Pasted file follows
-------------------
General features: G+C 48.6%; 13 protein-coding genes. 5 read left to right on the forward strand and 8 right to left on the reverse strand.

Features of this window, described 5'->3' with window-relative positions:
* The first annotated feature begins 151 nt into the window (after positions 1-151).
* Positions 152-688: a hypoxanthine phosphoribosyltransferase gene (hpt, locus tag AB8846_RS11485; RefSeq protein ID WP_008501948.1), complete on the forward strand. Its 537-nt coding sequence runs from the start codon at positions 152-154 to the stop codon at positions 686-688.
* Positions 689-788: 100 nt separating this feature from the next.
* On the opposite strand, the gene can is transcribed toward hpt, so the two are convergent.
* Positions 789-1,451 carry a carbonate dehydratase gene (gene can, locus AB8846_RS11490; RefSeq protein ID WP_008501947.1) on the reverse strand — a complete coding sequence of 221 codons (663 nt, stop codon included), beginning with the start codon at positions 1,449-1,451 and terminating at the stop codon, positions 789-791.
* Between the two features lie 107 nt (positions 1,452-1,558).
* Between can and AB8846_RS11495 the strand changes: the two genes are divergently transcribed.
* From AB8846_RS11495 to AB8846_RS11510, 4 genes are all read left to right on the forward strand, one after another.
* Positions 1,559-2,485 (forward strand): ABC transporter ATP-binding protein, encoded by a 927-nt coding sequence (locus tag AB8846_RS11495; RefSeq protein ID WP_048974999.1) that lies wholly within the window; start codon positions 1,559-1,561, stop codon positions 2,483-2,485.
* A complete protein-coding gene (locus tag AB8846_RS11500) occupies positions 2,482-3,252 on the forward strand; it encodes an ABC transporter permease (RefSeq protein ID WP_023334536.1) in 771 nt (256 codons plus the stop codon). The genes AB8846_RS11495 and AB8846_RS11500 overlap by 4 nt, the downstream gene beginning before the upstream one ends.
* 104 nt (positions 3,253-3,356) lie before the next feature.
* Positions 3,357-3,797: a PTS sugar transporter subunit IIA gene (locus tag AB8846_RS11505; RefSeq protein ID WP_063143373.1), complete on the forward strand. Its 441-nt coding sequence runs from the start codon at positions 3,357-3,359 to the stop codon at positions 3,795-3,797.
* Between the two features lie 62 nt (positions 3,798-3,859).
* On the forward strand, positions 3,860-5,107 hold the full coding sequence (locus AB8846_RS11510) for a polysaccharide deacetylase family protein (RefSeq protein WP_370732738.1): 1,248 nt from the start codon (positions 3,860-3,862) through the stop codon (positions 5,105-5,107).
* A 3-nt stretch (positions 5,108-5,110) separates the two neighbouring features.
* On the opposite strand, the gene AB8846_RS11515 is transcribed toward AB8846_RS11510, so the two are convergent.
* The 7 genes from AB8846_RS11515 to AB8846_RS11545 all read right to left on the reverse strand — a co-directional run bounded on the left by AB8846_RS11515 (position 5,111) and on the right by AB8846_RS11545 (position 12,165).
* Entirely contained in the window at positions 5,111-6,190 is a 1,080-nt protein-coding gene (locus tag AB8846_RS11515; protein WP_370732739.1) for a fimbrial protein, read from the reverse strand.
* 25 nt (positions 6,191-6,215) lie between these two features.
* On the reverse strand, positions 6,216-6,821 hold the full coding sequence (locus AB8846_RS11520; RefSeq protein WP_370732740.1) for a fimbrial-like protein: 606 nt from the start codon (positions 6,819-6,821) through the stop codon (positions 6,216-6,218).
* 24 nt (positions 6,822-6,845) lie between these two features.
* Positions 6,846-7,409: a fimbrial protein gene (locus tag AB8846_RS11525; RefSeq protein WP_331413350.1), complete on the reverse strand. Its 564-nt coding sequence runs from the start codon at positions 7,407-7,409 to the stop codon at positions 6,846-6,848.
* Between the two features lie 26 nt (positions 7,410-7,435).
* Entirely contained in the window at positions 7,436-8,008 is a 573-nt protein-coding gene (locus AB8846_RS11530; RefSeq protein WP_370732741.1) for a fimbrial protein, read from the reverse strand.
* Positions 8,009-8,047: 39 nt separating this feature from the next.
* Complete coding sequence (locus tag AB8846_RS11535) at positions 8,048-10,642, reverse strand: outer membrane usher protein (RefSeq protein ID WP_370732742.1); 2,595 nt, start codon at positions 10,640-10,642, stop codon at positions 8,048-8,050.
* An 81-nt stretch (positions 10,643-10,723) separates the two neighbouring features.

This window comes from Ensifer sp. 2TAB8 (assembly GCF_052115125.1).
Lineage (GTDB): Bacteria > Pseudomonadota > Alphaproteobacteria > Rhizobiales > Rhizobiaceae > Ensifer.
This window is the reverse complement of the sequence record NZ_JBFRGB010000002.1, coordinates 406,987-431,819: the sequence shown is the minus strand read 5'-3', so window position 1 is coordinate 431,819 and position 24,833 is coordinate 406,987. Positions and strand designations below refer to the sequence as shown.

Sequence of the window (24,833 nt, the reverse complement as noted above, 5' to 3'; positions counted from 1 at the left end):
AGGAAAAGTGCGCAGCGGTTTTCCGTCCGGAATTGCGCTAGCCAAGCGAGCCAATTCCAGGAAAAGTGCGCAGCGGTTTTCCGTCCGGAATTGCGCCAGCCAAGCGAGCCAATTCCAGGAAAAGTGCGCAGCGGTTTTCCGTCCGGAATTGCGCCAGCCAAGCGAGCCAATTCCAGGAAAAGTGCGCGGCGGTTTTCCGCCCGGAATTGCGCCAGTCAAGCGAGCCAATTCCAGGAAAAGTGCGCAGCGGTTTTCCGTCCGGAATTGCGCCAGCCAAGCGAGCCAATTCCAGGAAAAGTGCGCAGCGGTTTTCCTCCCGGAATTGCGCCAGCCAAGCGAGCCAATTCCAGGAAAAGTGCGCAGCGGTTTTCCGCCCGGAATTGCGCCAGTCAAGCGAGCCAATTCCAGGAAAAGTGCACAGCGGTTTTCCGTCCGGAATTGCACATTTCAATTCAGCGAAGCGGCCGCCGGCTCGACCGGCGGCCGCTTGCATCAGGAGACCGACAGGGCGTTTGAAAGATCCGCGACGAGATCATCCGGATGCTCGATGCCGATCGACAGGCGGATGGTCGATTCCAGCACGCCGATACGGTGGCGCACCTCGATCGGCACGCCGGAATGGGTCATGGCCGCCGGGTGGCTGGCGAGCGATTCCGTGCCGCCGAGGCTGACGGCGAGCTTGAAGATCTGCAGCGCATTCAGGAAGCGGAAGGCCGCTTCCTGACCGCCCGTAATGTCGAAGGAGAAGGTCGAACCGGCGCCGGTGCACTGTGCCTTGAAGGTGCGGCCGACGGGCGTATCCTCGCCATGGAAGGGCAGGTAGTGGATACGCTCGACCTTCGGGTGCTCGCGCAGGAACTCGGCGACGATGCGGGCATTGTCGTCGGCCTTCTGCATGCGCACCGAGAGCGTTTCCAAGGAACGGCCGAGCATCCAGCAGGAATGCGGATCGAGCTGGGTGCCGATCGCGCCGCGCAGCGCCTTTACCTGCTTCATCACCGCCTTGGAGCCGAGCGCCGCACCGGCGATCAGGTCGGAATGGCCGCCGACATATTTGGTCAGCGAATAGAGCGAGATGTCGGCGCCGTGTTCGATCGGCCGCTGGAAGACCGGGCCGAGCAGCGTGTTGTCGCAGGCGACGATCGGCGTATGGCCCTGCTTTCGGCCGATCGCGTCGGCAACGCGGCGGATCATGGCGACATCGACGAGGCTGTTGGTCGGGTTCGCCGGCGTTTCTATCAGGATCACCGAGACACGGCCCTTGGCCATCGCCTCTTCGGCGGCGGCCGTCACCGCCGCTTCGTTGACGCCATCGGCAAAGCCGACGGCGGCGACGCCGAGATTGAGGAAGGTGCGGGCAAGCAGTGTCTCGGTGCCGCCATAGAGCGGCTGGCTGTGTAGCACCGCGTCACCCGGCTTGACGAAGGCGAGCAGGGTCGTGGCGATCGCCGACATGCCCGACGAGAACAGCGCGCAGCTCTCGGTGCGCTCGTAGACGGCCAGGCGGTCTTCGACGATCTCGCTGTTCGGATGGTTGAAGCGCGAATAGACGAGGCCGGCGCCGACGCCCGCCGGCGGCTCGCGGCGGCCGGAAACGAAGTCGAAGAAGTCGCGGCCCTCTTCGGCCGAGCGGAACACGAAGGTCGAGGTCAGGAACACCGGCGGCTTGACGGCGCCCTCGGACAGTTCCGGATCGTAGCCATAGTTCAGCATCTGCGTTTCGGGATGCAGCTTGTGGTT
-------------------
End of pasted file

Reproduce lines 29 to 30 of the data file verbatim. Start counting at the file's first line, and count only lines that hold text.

* An 81-nt stretch (positions 10,643-10,723) separates the two neighbouring features.

This window comes from Ensifer sp. 2TAB8 (assembly GCF_052115125.1).